In the busy lives of professors and students alike, the time required for extracurricular creative pursuits is often scarce – and recognition for such work is even less common.
But Scott Randall has not only found the time to write and publish a collection of short stories, the communications professor at Algonquin’s School of Business has also won the City of Ottawa’s top prize in fiction for his efforts.
“It is a sweet position to be in,” said Randall of the city’s support for its artists, “to be in a city that kind of appreciates it.”
Written over the span of two years, Randall’s third collection of short stories, And to Say Hello claimed the award for best in English fiction at the 30th annual Ottawa Book Awards this October, as selected by a jury of his peers.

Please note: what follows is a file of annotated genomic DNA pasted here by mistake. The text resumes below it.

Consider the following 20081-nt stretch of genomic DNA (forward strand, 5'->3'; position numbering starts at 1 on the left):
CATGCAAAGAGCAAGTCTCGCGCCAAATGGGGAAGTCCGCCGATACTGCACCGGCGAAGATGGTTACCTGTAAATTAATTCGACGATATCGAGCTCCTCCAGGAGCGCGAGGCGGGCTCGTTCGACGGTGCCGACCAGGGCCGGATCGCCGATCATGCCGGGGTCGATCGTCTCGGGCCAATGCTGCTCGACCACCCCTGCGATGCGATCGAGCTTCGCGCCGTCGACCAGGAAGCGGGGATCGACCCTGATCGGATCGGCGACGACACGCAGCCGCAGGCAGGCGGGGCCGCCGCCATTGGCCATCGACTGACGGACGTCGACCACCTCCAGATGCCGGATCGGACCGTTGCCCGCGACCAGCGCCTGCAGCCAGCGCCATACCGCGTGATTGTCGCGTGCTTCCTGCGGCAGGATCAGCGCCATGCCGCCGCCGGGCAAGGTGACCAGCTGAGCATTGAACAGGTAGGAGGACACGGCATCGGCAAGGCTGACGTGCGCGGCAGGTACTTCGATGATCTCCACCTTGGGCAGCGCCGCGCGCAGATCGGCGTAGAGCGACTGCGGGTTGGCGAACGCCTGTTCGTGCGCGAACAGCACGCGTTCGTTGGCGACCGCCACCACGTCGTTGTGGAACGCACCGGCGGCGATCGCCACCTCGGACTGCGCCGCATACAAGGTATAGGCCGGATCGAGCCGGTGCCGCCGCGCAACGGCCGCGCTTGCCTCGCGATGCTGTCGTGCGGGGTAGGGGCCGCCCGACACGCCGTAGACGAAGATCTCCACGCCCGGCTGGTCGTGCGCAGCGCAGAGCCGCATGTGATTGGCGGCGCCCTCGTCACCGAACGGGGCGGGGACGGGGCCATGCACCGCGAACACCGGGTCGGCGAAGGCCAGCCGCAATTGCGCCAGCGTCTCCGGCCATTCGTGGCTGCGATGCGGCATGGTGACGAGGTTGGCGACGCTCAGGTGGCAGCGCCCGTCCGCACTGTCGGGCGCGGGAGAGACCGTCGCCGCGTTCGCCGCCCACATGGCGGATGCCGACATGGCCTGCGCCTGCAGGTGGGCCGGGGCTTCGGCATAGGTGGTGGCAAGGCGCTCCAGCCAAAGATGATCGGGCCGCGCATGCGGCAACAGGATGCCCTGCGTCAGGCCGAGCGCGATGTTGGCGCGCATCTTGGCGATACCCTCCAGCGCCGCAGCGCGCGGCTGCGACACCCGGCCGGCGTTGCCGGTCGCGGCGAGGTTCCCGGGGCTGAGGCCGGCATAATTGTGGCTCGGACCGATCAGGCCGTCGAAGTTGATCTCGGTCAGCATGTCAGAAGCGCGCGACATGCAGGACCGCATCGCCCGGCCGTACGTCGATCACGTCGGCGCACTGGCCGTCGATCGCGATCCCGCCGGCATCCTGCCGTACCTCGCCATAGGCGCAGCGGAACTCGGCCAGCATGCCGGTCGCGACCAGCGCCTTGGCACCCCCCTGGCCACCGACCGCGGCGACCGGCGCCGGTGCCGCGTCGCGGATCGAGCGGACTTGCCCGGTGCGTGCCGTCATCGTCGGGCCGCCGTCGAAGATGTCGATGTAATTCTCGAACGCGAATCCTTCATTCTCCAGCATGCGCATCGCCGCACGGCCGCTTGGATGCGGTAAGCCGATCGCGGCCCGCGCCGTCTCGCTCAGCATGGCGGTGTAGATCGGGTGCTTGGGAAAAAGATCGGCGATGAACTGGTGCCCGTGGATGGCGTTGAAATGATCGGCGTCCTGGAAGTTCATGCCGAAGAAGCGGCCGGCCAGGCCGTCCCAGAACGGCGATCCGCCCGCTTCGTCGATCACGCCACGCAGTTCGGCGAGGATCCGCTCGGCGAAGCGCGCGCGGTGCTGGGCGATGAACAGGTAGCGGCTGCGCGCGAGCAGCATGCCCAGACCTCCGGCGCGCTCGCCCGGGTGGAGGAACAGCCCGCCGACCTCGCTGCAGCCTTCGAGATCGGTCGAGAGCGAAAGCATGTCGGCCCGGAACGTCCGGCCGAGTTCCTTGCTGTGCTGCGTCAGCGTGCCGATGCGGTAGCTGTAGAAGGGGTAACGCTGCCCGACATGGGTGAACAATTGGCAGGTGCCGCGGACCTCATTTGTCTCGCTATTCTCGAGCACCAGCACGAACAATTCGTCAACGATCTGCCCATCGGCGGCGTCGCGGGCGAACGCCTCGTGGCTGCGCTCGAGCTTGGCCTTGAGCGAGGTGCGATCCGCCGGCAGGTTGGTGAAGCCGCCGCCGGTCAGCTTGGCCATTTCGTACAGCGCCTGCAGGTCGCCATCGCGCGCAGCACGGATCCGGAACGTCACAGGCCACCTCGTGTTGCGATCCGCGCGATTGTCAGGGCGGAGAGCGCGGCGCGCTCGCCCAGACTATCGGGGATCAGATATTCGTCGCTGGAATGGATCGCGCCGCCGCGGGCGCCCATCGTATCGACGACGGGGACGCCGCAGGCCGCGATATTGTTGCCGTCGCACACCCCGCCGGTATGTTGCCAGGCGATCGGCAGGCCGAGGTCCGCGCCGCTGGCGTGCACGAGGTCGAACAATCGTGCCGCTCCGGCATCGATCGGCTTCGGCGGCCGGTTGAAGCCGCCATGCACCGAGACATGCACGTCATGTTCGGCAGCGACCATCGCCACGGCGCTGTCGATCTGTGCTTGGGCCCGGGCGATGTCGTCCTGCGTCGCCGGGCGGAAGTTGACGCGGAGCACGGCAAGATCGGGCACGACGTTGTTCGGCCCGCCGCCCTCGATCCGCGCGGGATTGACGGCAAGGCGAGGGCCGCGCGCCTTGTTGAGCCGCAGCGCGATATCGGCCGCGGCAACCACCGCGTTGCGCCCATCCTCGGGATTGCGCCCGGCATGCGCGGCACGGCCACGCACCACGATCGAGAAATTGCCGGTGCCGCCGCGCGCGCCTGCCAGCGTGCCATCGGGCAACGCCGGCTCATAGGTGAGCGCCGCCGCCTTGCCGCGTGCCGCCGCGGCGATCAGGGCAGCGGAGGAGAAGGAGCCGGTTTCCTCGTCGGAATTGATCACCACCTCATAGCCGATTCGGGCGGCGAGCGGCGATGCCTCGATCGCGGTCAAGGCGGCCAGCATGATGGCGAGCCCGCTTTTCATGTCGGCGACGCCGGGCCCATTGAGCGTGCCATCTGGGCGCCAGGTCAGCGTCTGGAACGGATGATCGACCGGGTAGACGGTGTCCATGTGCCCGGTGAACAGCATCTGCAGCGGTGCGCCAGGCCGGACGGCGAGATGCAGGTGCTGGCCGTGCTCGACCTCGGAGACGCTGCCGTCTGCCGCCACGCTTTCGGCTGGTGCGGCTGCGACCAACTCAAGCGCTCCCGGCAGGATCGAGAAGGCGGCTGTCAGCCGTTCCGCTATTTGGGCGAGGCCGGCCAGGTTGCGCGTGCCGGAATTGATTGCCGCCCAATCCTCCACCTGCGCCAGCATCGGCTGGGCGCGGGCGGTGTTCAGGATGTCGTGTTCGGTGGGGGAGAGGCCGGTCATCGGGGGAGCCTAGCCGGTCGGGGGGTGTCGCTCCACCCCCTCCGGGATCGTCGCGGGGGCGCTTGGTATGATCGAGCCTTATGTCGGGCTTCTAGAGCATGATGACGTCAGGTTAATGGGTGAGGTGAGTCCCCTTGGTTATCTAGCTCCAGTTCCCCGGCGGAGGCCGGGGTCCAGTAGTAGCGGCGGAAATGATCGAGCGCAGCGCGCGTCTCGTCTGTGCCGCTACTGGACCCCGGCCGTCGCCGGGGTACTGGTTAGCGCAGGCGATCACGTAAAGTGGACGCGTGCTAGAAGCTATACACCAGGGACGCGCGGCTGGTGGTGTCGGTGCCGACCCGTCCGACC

“The subtle, psychological undercurrents of these stories reveal a writer working with stunning effectiveness and skill,” reads the jury statement. “This is world-class writing that probes the very depths of our everyday lives.”
The collection of 12 stories tackles the relationship between parents and their children, and the difficulties men and women face when raising kids – from the everyday (a mother worries about her child’s language development) to the absurd (a vasectomy doctor faces online infamy for his musical moonlighting).
The endeavour was inspired in part by Randall’s own experience with his wife and young daughter. With family dynamics front of mind, the writer naturally gravitated to stories about families.
“It’s something I keep going back to, you could spend a whole career developing that one idea if you wanted to,” said Randall.
As for the aforementioned time management issue, the author-slash-teacher has managed to break his creative process down to a fine science. He writes during the summer months and performs the more menial tasks involved in writing fiction – such as the revision process – during his pockets of free time during the school year.
“One nice thing about this job, of course, is having the summer,” said Randall. “During the school year, it’s sort of when I can fit it in.”